James KIRBY & Bob LADD

University of Edinburgh


Singing in tone: text-setting constraints in tone languages


A long‐standing question about singing in tone languages is as follows: if pitch is being used to distinguish meaning, how can speakers of tone languages understand lyrics when they are set to music? In other words, how is (linguistic) tone reconciled with (musical) melody?
A small but growing body of research is beginning to make clear that this question is an aspect of the more general text‐setting problem of satisfying (potentially conflicting) linguistic and musical constraints. Just as English places formal restrictions on poetic language based on properties such as vowel length and stress, comparable constraints exist in tone languages that govern the ways in which tonal sequences can be married to musical melodies.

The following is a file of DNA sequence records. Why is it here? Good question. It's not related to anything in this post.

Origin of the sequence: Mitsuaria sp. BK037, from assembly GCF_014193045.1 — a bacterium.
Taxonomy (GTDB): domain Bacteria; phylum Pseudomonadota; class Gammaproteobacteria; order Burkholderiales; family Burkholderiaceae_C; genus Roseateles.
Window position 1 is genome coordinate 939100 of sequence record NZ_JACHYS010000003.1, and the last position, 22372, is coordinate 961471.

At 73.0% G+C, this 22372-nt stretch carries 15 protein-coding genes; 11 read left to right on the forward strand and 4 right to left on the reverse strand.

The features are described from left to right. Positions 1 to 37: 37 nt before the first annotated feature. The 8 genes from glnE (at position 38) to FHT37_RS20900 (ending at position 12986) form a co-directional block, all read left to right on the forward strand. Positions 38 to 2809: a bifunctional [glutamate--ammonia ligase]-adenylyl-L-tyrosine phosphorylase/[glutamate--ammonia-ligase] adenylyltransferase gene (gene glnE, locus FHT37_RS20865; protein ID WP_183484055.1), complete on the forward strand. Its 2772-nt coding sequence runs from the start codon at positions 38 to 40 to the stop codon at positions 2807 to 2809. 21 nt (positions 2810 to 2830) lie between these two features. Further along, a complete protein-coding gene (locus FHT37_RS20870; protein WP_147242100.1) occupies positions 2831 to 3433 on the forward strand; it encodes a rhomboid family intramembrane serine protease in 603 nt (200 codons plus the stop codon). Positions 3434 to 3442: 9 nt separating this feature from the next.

In this presentation, we introduce the problem of tonal text-setting and discuss the kinds of issues relevant to developing cross-linguistic generalisations about tonal text-setting constraints. We focus on the empirical case of Vietnamese tân nhạc or ‘new music’, i.e. the broadly Western-influenced styles developed from the late 1920s and especially from the period of 1954-1975, and consider how various metrics of tonal similarity and grouping of melodic elements can lead to different analyses of text-setting constraints both in Vietnamese and in tone languages more generally.